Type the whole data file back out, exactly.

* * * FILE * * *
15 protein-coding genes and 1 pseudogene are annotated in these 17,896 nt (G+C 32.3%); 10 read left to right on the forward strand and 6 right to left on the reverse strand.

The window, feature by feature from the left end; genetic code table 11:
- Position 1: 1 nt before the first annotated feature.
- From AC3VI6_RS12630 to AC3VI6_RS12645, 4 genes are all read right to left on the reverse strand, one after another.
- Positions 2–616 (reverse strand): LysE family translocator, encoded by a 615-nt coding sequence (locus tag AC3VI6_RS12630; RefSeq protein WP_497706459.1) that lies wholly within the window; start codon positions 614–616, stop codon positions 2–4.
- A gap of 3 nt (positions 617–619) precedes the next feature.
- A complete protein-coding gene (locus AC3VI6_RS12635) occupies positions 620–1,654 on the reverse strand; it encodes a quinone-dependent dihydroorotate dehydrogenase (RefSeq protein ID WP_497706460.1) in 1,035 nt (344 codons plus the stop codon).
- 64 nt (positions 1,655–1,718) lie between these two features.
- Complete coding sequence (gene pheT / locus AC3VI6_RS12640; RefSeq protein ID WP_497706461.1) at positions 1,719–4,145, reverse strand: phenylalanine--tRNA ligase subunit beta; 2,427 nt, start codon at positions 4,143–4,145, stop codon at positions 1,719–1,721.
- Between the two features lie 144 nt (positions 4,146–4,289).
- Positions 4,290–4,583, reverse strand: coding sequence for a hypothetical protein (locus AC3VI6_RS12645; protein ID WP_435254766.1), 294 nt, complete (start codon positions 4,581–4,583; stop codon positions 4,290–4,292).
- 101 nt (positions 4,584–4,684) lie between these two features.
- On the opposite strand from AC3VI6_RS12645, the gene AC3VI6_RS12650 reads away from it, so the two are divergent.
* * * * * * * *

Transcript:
15 protein-coding genes and 1 pseudogene are annotated in these 17,896 nt (G+C 32.3%); 10 read left to right on the forward strand and 6 right to left on the reverse strand.

The window, feature by feature from the left end; genetic code table 11:
- Position 1: 1 nt before the first annotated feature.
- From AC3VI6_RS12630 to AC3VI6_RS12645, 4 genes are all read right to left on the reverse strand, one after another.
- Positions 2–616 (reverse strand): LysE family translocator, encoded by a 615-nt coding sequence (locus tag AC3VI6_RS12630; RefSeq protein WP_497706459.1) that lies wholly within the window; start codon positions 614–616, stop codon positions 2–4.
- A gap of 3 nt (positions 617–619) precedes the next feature.
- A complete protein-coding gene (locus AC3VI6_RS12635) occupies positions 620–1,654 on the reverse strand; it encodes a quinone-dependent dihydroorotate dehydrogenase (RefSeq protein ID WP_497706460.1) in 1,035 nt (344 codons plus the stop codon).
- 64 nt (positions 1,655–1,718) lie between these two features.
- Complete coding sequence (gene pheT / locus AC3VI6_RS12640; RefSeq protein ID WP_497706461.1) at positions 1,719–4,145, reverse strand: phenylalanine--tRNA ligase subunit beta; 2,427 nt, start codon at positions 4,143–4,145, stop codon at positions 1,719–1,721.
- Between the two features lie 144 nt (positions 4,146–4,289).
- Positions 4,290–4,583, reverse strand: coding sequence for a hypothetical protein (locus AC3VI6_RS12645; protein ID WP_435254766.1), 294 nt, complete (start codon positions 4,581–4,583; stop codon positions 4,290–4,292).
- 101 nt (positions 4,584–4,684) lie between these two features.
- On the opposite strand from AC3VI6_RS12645, the gene AC3VI6_RS12650 reads away from it, so the two are divergent.